- Sony WH-1000XM4 headphones leak: Double the battery life of Bose 700
- AirPods Pro review: practically perfect
- PLUS; iPhone 12 Pro leak reveals how Apple will annihilate Galaxy S20
The Walkman Blog reports that Sony’s high-end wireless earbuds — which already offer superior audio performance than the Apple AirPods Pro except for phone calls — popped on Qualcomm aptX’s page as “aptX HD enabled”. Maybe it’s a mistake but the fact that they took it down right after it was posted suggests it was a premature listing.
What is Hi-Res audio and aptX HD?
If the aptX HD support is indeed being enabled in the Sony WF-1000XM3 through an update, audio fans are in for a treat.
Hi-Res Audio-encoded files contain the richest recordings you can find, even better than CD quality (which is not that good) and much, much better than any lossy MP3 and AAC audio file. The songs are encoded using lossless codecs that offer a higher range of sound, using the original masters from the recording studio. The higher resolution, just like HDR10+ in video, offer a higher sound dynamic range. In other words: you will be able to hear everything that happened in that recording booth down to the breathing of the singer or a trumpet player.
However, these audio files are usually transmitted to your cans using cables, not wireless standards like Bluetooth. The latter has poor quality and not enough bandwidth to carry all that information — unless your devices support aptX HD. This Bluetooth codec can transmit Hi-Res Audio files at 24-bit/48kHz.
The current Sony WF-1000XM3 doesn’t support that standard — neither does the AirPods Pro. But it seems that the former earbuds may have the hardware to support that. It’s may not be enabled yet and that’s what the Qualcomm’s page leak seems to indicate.
Get the BEST of Tom’s Guide daily right in your inbox: Sign up now!
Upgrade your life with the Tom’s Guide newsletter. Subscribe now for a daily dose of the biggest tech news, lifestyle hacks and hottest deals. Elevate your everyday with our curated analysis and be the first to know about cutting-edge gadgets.
Jesus Diaz founded the new Sploid for Gawker Media after seven years working at Gizmodo, where he helmed the lost-in-a-bar iPhone 4 story and wrote old angry man rants, among other things. He's a creative director, screenwriter, and producer at The Magic Sauce, and currently writes for Fast Company and Tom's Guide.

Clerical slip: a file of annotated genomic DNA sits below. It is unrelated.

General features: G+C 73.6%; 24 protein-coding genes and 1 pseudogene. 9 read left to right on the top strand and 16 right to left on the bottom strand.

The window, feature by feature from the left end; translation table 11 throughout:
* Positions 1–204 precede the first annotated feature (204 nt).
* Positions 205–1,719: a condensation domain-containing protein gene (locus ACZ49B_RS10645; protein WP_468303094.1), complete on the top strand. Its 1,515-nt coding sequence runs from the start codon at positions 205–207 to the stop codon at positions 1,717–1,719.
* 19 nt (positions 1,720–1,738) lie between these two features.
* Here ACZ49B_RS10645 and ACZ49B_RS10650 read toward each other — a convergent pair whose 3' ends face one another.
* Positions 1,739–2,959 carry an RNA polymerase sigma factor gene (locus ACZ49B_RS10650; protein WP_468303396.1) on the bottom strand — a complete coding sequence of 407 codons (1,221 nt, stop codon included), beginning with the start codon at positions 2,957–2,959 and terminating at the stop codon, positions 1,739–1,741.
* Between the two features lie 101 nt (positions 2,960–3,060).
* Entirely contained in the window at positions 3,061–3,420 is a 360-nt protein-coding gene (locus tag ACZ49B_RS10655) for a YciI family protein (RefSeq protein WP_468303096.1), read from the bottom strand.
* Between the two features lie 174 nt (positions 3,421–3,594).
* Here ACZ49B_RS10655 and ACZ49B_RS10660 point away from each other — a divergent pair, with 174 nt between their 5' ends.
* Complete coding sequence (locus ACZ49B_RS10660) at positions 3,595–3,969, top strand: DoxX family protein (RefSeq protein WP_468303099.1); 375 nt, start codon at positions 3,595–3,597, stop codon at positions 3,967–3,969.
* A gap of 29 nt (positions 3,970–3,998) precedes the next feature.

Couple of problems:Reply
Apple doesn't support aptX, so I'm not sure how adding that feature is going to put the Air Pods Pro "in trouble" as the title suggests. AirPods are purchased primarily by Apple users.
Also, a retracted mention of a feature on a supplier web site is far from confirmation that this feature will ever appear on Sony's earbuds.
I'm an iPhone user with two sets of the Sony earbuds, and I hope they get this feature, but this article is very irresponsible.
I have to vehemently disagree with the assertion that CDs aren't going to be capable of providing adequate audio fidelity. 44.1 CD sound with well-recorded source material has excellent sound quality and detail, especially since most users are used to listening to highly compressed mp3 and similar formats on their portable devices. I'd suggest you listen to CDs like 'Faith', 'Turbulent Indigo' or'Wish You Were Here' for examples of the sound the medium is capable of.Reply
Carbonman_ said:I have to vehemently disagree with the assertion that CDs aren't going to be capable of providing adequate audio fidelity. 44.1 CD sound with well-recorded source material has excellent sound quality and detail, especially since most users are used to listening to highly compressed mp3 and similar formats on their portable devices. I'd suggest you listen to CDs like 'Faith', 'Turbulent Indigo' or'Wish You Were Here' for examples of the sound the medium is capable of.
Completely agree. I'd go as far to say that if you can actually hear the difference between 16 bit and 24 bit, it's because they've changed something in the mastering process. Also, most of the commercial recordings available today don't give you 24 bits of actual resolution. They're 16 bits in a 24 bit container. All you're getting is noise.
Redbook CD 44.1 recordings provide everything you need in the full range of human hearing - 2khz to 20khz. 24 bit gives the recording studio more headroom for noise filters & other things when they're mixing/editing their music. Recordings are generally 24 bit, but they get mixed down to 16 bit. You'd never know the difference.